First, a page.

That is money that the producer side of the dairy industry can ill afford to lose.
But there is, most definitely, another way of looking at it, and it is a perspective that is much more comfortably adopted from a South West standpoint – given DFoB's relatively small presence in the region – than it would be in the co-operative's heartlands of Wales, the Midlands and the North. At a strategic level, a rationalisation of processing capacity and a further concentration among the producer co-operatives was exactly what was required.
The disappearance of DFoB provides both, albeit in singularly brutal fashion.
The South West dairy co-operative, Milk Link, has already snapped up one of DFoB's most prized assets – a state-of-the-art cheese plant at Llandyrnog in North Wales – for what one must presume was a knock-down price. That will reinforce Milk Link's position as the number one player in the cheese market and, in time, give a boost to its membership as well.
The other remaining co-operative, First Milk, which operates in Scotland and the North, will also be seeking to cherry-pick the best bits from the wreckage of DFoB, to its own and its members' advantage. And OMSCo, the organic milk co-operative, stands to pick up most, if not all, of DFoB's organic suppliers, which will leave it that much stronger, as well.
There will, of course, be casualties. DFoB's ageing liquid milk dairies are unlikely to find buyers. But for all but the people who work in those plants, that too has to be a good thing, given that there is surplus capacity in the liquid sector, and that it was paying too much for these factories that got DFoB into trouble in the first place.
DFoB's only processing plant in the South West is Lubborn Cheese, at Cricket St Thomas, near Chard. It is a small, modern factory, making first-class products, including the award-winning Somerset Brie. Talks have been going on for some time on a possible purchase by the French dairy giant Lactalis, and even as I was writing this, word came through that the sale (which is actually outside the receivership) had been completed.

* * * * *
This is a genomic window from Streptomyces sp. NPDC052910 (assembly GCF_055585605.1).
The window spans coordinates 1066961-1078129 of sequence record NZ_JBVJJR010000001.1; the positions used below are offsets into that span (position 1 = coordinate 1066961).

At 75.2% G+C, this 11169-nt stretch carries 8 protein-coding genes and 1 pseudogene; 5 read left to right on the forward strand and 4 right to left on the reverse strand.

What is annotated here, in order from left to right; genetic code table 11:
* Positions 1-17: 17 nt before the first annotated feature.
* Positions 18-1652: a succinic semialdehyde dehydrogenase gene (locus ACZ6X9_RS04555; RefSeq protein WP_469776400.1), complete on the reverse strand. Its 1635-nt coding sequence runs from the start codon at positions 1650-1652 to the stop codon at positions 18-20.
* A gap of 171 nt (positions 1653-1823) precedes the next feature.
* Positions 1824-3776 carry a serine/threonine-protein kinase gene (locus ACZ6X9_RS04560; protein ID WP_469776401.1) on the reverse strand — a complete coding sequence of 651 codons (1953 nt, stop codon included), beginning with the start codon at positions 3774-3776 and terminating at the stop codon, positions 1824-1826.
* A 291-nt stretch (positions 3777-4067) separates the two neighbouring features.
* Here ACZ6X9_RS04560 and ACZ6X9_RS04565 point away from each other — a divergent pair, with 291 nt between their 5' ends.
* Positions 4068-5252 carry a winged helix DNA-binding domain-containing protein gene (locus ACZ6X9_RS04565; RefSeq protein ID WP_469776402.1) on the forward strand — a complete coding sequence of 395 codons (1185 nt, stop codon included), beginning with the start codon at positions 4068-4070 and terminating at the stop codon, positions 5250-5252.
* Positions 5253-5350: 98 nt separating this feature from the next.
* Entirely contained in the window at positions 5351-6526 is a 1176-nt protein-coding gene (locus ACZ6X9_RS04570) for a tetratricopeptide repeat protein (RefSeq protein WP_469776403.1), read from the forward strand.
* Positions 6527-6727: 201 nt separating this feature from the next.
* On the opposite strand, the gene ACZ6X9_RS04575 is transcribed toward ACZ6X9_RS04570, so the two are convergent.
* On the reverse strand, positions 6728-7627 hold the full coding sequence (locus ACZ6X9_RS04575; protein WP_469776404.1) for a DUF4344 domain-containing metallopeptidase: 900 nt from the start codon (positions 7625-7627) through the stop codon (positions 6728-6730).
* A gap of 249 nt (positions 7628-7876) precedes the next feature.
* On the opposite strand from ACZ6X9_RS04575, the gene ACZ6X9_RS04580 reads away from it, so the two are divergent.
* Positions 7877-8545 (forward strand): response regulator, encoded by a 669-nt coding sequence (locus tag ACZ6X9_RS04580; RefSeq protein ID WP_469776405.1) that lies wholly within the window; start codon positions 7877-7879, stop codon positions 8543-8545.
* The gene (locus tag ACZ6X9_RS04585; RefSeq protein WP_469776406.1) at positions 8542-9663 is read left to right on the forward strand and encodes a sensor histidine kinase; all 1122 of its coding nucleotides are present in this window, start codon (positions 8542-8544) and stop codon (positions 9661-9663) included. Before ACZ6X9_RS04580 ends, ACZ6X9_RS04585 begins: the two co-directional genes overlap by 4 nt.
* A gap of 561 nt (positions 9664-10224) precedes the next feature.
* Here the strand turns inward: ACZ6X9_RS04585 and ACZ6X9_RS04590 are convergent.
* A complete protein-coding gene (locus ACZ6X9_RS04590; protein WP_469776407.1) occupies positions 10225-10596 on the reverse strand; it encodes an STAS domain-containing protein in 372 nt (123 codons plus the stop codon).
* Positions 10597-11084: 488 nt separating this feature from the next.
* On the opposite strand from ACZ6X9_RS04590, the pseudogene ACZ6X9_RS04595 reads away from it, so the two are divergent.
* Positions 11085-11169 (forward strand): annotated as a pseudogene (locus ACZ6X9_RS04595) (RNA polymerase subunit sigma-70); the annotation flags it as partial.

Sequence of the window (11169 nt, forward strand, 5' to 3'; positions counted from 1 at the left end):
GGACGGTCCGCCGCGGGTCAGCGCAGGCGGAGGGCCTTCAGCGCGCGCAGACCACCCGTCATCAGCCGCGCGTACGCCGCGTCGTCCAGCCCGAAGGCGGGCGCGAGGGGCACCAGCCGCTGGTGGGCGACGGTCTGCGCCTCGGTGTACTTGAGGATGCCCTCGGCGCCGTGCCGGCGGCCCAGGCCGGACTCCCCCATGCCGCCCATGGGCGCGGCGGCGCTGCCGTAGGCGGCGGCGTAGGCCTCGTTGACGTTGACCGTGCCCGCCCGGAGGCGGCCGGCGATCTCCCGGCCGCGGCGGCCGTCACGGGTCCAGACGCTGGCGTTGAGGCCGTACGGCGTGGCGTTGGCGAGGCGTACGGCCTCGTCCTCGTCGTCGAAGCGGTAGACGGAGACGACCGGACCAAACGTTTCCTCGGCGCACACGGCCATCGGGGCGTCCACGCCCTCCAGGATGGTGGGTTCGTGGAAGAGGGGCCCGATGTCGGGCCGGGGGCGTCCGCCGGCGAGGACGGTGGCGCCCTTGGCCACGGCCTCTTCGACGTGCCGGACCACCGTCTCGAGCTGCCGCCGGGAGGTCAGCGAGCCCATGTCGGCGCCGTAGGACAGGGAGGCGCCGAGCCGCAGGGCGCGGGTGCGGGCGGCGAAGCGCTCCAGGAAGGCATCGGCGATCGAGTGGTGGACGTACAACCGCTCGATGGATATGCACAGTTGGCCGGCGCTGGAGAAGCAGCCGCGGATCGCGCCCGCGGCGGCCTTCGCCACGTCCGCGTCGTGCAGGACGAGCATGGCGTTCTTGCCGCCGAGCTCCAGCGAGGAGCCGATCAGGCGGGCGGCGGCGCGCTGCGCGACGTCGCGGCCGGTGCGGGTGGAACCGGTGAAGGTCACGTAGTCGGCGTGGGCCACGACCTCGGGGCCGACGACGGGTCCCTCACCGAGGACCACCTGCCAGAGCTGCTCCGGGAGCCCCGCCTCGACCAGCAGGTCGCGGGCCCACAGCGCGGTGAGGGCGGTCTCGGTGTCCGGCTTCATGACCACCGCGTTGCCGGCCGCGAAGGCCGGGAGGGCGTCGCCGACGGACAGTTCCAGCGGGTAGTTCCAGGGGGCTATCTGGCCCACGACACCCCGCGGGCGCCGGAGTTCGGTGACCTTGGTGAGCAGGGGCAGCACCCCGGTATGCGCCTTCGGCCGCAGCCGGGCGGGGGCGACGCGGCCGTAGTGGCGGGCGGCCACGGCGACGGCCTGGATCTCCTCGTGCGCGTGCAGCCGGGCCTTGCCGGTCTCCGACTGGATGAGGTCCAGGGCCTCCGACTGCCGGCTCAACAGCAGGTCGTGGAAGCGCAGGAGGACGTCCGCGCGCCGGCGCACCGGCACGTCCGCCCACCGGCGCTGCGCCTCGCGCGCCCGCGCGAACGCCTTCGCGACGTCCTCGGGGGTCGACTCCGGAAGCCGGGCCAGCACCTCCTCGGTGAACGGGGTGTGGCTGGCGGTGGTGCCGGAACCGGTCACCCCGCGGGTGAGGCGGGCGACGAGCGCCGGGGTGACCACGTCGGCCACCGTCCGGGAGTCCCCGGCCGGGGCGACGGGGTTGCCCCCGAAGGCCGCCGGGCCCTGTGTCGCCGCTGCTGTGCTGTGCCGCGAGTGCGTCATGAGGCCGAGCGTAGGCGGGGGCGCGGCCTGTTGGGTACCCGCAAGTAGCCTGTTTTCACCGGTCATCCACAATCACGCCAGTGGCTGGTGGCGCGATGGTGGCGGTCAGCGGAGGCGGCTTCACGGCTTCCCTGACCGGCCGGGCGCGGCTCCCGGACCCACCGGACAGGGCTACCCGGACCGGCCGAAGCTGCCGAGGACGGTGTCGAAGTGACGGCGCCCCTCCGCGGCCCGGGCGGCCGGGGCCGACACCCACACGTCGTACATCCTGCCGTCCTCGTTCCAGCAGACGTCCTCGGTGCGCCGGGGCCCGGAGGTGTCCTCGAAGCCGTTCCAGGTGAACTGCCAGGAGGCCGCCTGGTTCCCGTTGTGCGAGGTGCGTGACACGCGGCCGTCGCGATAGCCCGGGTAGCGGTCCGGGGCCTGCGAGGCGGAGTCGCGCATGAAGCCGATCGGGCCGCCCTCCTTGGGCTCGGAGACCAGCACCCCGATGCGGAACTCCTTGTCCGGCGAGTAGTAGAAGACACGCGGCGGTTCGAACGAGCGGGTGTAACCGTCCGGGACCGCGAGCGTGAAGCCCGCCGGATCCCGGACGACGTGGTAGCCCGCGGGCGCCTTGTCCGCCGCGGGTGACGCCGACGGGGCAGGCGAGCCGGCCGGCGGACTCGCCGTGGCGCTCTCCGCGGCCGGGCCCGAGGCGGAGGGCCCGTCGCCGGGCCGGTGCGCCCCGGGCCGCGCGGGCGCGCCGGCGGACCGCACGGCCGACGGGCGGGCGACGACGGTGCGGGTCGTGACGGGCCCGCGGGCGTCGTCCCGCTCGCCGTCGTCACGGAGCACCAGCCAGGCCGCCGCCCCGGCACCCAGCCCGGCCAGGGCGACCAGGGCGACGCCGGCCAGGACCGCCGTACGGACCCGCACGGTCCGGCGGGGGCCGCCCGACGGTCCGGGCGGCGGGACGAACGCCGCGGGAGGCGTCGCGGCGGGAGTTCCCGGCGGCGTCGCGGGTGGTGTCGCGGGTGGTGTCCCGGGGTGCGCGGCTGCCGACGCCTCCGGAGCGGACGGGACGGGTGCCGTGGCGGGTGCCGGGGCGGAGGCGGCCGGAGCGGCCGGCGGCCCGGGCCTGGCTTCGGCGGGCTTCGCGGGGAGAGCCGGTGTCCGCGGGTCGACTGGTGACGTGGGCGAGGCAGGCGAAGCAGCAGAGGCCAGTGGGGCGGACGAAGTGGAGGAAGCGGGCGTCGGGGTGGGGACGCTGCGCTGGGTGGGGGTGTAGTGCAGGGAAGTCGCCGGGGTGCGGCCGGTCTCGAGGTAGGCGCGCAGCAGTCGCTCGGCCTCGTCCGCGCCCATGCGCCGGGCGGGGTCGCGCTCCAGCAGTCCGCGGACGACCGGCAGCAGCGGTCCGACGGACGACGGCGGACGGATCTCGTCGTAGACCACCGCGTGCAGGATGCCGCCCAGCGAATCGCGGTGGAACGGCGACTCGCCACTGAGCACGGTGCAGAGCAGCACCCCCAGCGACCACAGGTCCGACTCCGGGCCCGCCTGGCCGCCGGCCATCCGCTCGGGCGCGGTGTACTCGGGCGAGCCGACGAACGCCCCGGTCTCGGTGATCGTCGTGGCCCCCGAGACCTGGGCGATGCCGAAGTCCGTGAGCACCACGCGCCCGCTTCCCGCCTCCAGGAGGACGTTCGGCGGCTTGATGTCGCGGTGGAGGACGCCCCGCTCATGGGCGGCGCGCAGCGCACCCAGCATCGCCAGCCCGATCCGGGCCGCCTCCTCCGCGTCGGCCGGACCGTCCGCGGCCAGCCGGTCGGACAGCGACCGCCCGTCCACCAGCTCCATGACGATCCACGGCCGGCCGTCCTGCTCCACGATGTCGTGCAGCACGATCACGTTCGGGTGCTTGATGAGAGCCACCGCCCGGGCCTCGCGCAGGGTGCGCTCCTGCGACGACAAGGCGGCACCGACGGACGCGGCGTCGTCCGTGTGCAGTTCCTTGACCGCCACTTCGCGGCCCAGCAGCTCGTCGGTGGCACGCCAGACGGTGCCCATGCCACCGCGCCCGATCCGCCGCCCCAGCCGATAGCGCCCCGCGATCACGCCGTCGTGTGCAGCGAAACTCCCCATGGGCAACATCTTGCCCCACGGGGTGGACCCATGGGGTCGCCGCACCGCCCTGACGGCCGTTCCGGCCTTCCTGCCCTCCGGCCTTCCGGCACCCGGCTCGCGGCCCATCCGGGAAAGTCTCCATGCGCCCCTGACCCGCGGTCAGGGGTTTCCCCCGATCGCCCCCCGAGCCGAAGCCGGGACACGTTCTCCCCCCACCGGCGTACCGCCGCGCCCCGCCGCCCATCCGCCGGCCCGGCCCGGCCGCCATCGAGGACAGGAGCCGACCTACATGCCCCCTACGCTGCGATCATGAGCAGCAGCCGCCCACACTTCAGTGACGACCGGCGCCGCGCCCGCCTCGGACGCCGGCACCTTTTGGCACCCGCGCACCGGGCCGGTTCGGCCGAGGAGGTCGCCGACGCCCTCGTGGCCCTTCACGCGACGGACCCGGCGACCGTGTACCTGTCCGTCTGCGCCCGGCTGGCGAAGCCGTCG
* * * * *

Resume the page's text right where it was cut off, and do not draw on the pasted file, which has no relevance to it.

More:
That must be good for the South Somerset dairy farmers who supply the plant and who I know take a fierce pride in its products, although whether Somerset Camembert survives in the hands of a company famous for its Le President brand of that cheese remains to be seen.
Of course, those dairy farmers still stand to lose tens of thousands of pounds in unpaid milk and now worthless capital contributions.
But there is another side, even to that unpromising coin. DFoB members were being paid what was comfortably the lowest price in the industry. Since the emergency price cut imposed last November, it has been running at between 2p and 4p below the level offered by other comparable buyers. At a differential of 3p, a million-litre DFoB producer will have been £15,000 worse-off than a Milk Link member of the same size over the past six months.